"Bear's Mars is one of the most vividly realized of the recent body of areological novels . . . He has the gift of implying a whole background with high-resolution but subtly-signaled background details."—Locus"No one spins out ideas like Greg Bear. He explores the very frontiers of possibility, weaving tapestries of wonder. And yet, all of Bear's ideas, all the adventure and action, don't half compare to his finest creation yet—that treasure of a Martian, Casseia Majumdar!"—David Brin"Great characters, science, cultures, action. Moving Mars brings together all the things that make science fiction wonderful."—Vernor Vinge“In 2171, Mars inhabitants are grouped in extended family businesses that sometimes compete, sometimes cooperate, and resist the imposition of a central authority. But Earth is forever trying to impose its will upon Mars; and so young politician-to-be Casseia of the old and powerful Majumdar family—following a brief and painful affair with ambitious, brilliant physicist Charles Franklin—will travel to Earth with her uncle Bithras to negotiate with the powers that be. Unexpectedly, the talks fizzle; worse, Casseia learns that Earth has infected Mars's artificial-intelligence 'thinkers' with virus-like 'evolvons.' With Earth now openly hostile, Mars must present a united front, and Casseia is elected Vice President. She realizes that what has alarmed Earth are the discoveries of Charles Franklin: his physics of 'descriptors' allow the alteration or 'tweaking' of matter and energy within the absolute-zero Bell Continuum. In practical terms: instantaneous communications, the ability to fry remote targets instantaneously, even the moving of entire planets! Earth attacks by activating the evolvons that sabotage Mars's thinkers, producing chaos. Charles Franklin's team retaliates, and the attack ceases. Clearly, though, this is just the first phase of a struggle that must result in Mars's subjugation—or its leaving the solar system altogether.”—Kirkus Reviews“Revolution is not a new concept as colonies grow more independent from their mother countries. Bear, author of The Wind from a Burning Woman, uses this scenario as the backdrop for Moving Mars with great success. Combining hard science with colonial naiveté, he weaves an epic story of Mars, the colony, against the technologically superior but culturally remote mother Earth. When a staggering scientific breakthrough occurs on Mars, the 'Terries' scurry to regain control of their Martian 'Rabbit.' The chaotic political conditions of the Martian republic do not enhance the colonists position, and their leaders find themselves up against more than they bargained for. Frantically trying to gain a base of support from their constituents, they are backed against the wall by the theft of their technology by Earth. Forced to make a monumental decision that changes the future of Mars forever, the colonial leaders embark upon the ride of their lives. This production is well narrated and effective.”—Roxanna Herrick, Washington University Library, St. Louis, Library Journal“Nebula Award winner Bear has long been known for novels of stunning scientific extrapolation and high literary quality from his early novel Blood Music to his more recent Queen of Angels. This new novel of Mars is his finest yet. Bear follows the unlikely career of Casseia Majumdar of the Majumdar Binding Multiple (a sort of cross between an extended family and a corporation) as she goes from lukewarm student activist to president of the fledgling Federal Republic of Mars. Beginning as a coming-of-age story, with Casseia encountering corruption as well as courage and determination in a student uprising, the narrative then becomes a fine, taut and realistic political novel, as Casseia travels to Earth as part of an ambassadorial retinue, and later serves as second in leader Ti Sandra's push for Martian unification. As conflict heats up between upstart Mars and Mother Earth, Bear introduces a wildly intriguing hard-science idea, and the novel spins into a tense science fiction thriller. Bear offers a fast-moving plot; realistic, appealing characters; a vividly imagined future Earth awash in 'tailored microbes,' nanotechnology and dirty dealing; and the most believable evocation of the workings of politics and science in any recent science fiction novel."—Publishers Weekly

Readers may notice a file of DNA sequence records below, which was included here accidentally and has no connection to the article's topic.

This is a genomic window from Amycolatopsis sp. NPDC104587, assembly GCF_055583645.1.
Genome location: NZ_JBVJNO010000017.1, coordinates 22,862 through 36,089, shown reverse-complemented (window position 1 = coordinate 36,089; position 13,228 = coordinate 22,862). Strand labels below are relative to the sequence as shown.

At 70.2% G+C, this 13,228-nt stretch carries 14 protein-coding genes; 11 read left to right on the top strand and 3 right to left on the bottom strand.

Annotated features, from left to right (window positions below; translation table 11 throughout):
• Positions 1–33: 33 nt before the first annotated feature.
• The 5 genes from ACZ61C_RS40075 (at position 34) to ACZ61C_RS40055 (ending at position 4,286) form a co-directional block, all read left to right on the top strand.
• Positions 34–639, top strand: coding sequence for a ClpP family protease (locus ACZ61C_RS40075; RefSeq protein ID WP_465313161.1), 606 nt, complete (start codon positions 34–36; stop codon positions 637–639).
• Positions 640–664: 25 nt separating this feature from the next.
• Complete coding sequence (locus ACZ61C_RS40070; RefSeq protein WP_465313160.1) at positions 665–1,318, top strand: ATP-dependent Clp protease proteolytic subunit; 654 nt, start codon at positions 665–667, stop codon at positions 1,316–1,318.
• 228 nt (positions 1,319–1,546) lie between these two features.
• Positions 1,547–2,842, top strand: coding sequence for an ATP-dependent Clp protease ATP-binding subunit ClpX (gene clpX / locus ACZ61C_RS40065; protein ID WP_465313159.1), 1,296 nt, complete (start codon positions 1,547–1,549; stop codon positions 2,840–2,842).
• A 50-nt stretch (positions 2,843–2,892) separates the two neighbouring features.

Greg Bear sold his first short story, at the age of fifteen, to Robert Lowndes's Famous Science Fiction. Since then, he has written some twenty novels. A winner of the Hugo and Nebula Awards, Bear is married to Astrid Anderson, and they, and their two children, live near Seattle, Washington.